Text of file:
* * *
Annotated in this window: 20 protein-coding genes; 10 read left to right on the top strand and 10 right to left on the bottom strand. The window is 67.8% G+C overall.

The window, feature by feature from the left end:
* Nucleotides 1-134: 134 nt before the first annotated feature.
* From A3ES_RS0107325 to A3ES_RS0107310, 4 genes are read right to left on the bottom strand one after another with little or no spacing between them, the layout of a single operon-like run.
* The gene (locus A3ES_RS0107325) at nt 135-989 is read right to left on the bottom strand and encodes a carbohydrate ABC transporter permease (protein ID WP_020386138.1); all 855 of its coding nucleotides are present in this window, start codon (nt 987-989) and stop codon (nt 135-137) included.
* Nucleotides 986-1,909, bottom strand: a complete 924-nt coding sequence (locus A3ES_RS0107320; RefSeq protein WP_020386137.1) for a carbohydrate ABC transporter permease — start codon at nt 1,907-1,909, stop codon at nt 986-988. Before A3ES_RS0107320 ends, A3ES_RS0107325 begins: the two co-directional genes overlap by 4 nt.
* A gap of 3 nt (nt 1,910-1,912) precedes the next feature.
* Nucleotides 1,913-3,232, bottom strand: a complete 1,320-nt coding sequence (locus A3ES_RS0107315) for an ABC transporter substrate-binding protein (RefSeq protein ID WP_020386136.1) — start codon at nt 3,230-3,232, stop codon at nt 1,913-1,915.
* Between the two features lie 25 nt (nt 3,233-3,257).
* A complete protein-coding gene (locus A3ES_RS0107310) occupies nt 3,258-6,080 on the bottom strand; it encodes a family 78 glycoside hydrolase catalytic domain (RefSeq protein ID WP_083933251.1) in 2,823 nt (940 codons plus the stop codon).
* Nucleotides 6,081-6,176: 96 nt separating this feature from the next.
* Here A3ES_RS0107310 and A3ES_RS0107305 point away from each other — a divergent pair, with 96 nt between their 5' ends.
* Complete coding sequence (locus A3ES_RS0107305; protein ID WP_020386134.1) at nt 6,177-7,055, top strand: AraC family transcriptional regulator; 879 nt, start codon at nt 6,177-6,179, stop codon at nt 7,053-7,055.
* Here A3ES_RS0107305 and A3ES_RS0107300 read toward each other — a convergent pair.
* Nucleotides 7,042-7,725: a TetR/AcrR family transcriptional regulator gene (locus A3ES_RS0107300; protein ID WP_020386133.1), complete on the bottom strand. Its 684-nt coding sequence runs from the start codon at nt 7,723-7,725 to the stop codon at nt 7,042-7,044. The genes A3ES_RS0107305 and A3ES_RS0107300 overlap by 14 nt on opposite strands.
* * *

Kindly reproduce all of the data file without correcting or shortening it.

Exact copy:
Annotated in this window: 20 protein-coding genes; 10 read left to right on the top strand and 10 right to left on the bottom strand. The window is 67.8% G+C overall.

The window, feature by feature from the left end:
* Nucleotides 1-134: 134 nt before the first annotated feature.
* From A3ES_RS0107325 to A3ES_RS0107310, 4 genes are read right to left on the bottom strand one after another with little or no spacing between them, the layout of a single operon-like run.
* The gene (locus A3ES_RS0107325) at nt 135-989 is read right to left on the bottom strand and encodes a carbohydrate ABC transporter permease (protein ID WP_020386138.1); all 855 of its coding nucleotides are present in this window, start codon (nt 987-989) and stop codon (nt 135-137) included.
* Nucleotides 986-1,909, bottom strand: a complete 924-nt coding sequence (locus A3ES_RS0107320; RefSeq protein WP_020386137.1) for a carbohydrate ABC transporter permease — start codon at nt 1,907-1,909, stop codon at nt 986-988. Before A3ES_RS0107320 ends, A3ES_RS0107325 begins: the two co-directional genes overlap by 4 nt.
* A gap of 3 nt (nt 1,910-1,912) precedes the next feature.
* Nucleotides 1,913-3,232, bottom strand: a complete 1,320-nt coding sequence (locus A3ES_RS0107315) for an ABC transporter substrate-binding protein (RefSeq protein ID WP_020386136.1) — start codon at nt 3,230-3,232, stop codon at nt 1,913-1,915.
* Between the two features lie 25 nt (nt 3,233-3,257).
* A complete protein-coding gene (locus A3ES_RS0107310) occupies nt 3,258-6,080 on the bottom strand; it encodes a family 78 glycoside hydrolase catalytic domain (RefSeq protein ID WP_083933251.1) in 2,823 nt (940 codons plus the stop codon).
* Nucleotides 6,081-6,176: 96 nt separating this feature from the next.
* Here A3ES_RS0107310 and A3ES_RS0107305 point away from each other — a divergent pair, with 96 nt between their 5' ends.
* Complete coding sequence (locus A3ES_RS0107305; protein ID WP_020386134.1) at nt 6,177-7,055, top strand: AraC family transcriptional regulator; 879 nt, start codon at nt 6,177-6,179, stop codon at nt 7,053-7,055.
* Here A3ES_RS0107305 and A3ES_RS0107300 read toward each other — a convergent pair.
* Nucleotides 7,042-7,725: a TetR/AcrR family transcriptional regulator gene (locus A3ES_RS0107300; protein ID WP_020386133.1), complete on the bottom strand. Its 684-nt coding sequence runs from the start codon at nt 7,723-7,725 to the stop codon at nt 7,042-7,044. The genes A3ES_RS0107305 and A3ES_RS0107300 overlap by 14 nt on opposite strands.